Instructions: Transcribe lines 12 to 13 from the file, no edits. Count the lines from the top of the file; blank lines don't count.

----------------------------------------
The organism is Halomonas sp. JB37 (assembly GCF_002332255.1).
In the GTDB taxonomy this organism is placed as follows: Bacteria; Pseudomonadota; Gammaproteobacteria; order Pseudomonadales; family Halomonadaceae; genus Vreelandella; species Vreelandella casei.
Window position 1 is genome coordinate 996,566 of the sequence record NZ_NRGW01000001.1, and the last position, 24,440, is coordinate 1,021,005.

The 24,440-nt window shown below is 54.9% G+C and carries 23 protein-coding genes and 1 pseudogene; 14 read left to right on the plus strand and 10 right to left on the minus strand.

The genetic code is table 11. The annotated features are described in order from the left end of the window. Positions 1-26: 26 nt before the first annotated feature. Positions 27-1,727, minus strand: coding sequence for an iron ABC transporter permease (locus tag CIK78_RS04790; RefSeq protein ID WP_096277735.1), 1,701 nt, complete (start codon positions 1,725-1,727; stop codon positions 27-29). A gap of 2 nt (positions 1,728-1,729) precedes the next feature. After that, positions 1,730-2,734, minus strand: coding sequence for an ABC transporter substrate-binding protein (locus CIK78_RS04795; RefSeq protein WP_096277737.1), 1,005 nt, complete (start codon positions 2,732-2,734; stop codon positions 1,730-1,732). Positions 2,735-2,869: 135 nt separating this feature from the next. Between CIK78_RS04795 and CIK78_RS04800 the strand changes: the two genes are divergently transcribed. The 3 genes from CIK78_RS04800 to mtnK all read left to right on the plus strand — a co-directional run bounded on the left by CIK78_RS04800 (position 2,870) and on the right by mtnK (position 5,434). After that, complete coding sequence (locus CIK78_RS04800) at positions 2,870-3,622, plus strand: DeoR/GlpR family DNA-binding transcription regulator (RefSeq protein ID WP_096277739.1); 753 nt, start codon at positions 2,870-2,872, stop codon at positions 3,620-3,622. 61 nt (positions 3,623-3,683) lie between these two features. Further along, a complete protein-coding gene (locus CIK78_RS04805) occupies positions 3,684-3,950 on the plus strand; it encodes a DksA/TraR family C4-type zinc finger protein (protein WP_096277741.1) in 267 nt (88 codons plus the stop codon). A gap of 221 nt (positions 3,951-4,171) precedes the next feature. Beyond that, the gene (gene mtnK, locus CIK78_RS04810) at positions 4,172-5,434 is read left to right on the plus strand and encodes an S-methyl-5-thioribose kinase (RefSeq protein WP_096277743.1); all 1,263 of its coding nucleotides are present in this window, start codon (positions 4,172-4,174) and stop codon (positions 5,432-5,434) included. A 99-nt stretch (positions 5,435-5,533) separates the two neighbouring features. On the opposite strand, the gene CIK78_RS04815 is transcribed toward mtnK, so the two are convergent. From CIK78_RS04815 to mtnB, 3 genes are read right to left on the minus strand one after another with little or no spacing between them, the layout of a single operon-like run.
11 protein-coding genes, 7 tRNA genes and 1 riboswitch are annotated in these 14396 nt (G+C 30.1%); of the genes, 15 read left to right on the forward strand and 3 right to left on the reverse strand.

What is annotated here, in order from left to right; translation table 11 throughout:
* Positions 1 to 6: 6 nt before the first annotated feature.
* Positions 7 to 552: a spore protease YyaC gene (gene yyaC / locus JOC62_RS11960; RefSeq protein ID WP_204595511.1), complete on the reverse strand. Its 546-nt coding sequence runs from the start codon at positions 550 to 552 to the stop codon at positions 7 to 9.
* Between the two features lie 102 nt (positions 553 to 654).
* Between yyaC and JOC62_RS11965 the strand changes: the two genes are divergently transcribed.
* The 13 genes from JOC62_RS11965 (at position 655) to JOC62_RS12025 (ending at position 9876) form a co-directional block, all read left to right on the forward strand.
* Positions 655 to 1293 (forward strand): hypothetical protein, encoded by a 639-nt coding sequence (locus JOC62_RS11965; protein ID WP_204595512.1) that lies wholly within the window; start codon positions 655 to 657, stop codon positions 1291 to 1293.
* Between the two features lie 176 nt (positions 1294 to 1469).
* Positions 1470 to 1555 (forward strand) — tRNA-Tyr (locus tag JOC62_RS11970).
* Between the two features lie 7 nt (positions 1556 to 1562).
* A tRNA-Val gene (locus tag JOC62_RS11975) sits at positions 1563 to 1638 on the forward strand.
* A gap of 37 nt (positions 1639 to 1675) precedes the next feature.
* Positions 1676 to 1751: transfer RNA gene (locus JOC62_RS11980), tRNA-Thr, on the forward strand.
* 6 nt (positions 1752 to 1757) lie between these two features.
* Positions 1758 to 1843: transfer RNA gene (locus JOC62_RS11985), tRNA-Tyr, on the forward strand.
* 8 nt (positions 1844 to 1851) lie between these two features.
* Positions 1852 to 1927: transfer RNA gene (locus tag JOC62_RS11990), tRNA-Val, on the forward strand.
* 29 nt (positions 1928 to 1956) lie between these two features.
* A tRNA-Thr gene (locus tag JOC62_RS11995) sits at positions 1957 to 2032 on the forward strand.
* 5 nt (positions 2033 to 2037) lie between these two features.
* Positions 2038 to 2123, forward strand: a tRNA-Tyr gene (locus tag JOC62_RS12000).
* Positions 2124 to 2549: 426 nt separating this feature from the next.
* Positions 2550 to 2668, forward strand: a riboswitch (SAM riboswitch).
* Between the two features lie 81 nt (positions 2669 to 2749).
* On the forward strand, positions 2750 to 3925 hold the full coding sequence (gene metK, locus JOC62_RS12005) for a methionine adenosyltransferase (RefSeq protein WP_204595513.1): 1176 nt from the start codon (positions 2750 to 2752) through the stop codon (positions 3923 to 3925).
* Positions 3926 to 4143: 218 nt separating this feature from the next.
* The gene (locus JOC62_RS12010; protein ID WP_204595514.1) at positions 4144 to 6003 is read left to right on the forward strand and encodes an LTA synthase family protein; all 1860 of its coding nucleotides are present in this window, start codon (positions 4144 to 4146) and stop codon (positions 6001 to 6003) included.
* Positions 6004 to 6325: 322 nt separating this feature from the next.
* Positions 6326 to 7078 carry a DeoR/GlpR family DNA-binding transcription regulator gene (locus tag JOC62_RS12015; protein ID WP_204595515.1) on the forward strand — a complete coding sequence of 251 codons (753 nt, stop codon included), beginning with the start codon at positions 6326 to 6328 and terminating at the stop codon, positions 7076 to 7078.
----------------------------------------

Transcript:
* The 13 genes from JOC62_RS11965 (at position 655) to JOC62_RS12025 (ending at position 9876) form a co-directional block, all read left to right on the forward strand.
* Positions 655 to 1293 (forward strand): hypothetical protein, encoded by a 639-nt coding sequence (locus JOC62_RS11965; protein ID WP_204595512.1) that lies wholly within the window; start codon positions 655 to 657, stop codon positions 1291 to 1293.